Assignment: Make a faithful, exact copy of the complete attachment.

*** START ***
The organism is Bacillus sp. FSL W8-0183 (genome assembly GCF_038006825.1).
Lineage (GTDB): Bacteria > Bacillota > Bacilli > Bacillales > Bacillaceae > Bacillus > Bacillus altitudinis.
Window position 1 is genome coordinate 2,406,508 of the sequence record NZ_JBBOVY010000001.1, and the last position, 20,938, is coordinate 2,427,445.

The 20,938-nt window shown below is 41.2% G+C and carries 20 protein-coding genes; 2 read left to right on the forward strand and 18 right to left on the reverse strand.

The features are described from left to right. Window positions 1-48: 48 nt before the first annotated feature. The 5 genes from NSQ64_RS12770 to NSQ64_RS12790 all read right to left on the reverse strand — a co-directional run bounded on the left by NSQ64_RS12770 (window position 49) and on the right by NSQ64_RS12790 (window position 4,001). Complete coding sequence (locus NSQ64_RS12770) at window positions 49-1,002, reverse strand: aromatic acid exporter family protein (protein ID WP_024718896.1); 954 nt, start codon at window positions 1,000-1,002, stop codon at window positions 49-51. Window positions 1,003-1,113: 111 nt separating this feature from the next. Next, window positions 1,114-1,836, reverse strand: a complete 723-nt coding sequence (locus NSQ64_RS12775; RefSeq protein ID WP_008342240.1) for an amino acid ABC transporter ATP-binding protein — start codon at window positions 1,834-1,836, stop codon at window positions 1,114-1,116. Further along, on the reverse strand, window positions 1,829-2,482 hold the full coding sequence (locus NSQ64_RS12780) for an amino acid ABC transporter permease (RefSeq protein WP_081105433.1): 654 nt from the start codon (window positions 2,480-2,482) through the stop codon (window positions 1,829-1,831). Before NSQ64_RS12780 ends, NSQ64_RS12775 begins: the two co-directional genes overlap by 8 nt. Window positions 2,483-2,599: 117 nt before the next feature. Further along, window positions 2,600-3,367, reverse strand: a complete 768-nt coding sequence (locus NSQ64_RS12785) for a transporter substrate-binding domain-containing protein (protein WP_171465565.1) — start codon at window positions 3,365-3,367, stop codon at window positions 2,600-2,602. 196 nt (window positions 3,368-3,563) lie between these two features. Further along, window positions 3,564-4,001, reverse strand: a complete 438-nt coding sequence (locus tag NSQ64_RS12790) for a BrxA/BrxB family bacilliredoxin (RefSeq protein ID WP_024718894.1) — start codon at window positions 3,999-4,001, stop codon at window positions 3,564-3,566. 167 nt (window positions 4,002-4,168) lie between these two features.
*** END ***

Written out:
The organism is Bacillus sp. FSL W8-0183 (genome assembly GCF_038006825.1).
Lineage (GTDB): Bacteria > Bacillota > Bacilli > Bacillales > Bacillaceae > Bacillus > Bacillus altitudinis.
Window position 1 is genome coordinate 2,406,508 of the sequence record NZ_JBBOVY010000001.1, and the last position, 20,938, is coordinate 2,427,445.

The 20,938-nt window shown below is 41.2% G+C and carries 20 protein-coding genes; 2 read left to right on the forward strand and 18 right to left on the reverse strand.

The features are described from left to right. Window positions 1-48: 48 nt before the first annotated feature. The 5 genes from NSQ64_RS12770 to NSQ64_RS12790 all read right to left on the reverse strand — a co-directional run bounded on the left by NSQ64_RS12770 (window position 49) and on the right by NSQ64_RS12790 (window position 4,001). Complete coding sequence (locus NSQ64_RS12770) at window positions 49-1,002, reverse strand: aromatic acid exporter family protein (protein ID WP_024718896.1); 954 nt, start codon at window positions 1,000-1,002, stop codon at window positions 49-51. Window positions 1,003-1,113: 111 nt separating this feature from the next. Next, window positions 1,114-1,836, reverse strand: a complete 723-nt coding sequence (locus NSQ64_RS12775; RefSeq protein ID WP_008342240.1) for an amino acid ABC transporter ATP-binding protein — start codon at window positions 1,834-1,836, stop codon at window positions 1,114-1,116. Further along, on the reverse strand, window positions 1,829-2,482 hold the full coding sequence (locus NSQ64_RS12780) for an amino acid ABC transporter permease (RefSeq protein WP_081105433.1): 654 nt from the start codon (window positions 2,480-2,482) through the stop codon (window positions 1,829-1,831). Before NSQ64_RS12780 ends, NSQ64_RS12775 begins: the two co-directional genes overlap by 8 nt. Window positions 2,483-2,599: 117 nt before the next feature. Further along, window positions 2,600-3,367, reverse strand: a complete 768-nt coding sequence (locus NSQ64_RS12785) for a transporter substrate-binding domain-containing protein (protein WP_171465565.1) — start codon at window positions 3,365-3,367, stop codon at window positions 2,600-2,602. 196 nt (window positions 3,368-3,563) lie between these two features. Further along, window positions 3,564-4,001, reverse strand: a complete 438-nt coding sequence (locus tag NSQ64_RS12790) for a BrxA/BrxB family bacilliredoxin (RefSeq protein ID WP_024718894.1) — start codon at window positions 3,999-4,001, stop codon at window positions 3,564-3,566. 167 nt (window positions 4,002-4,168) lie between these two features.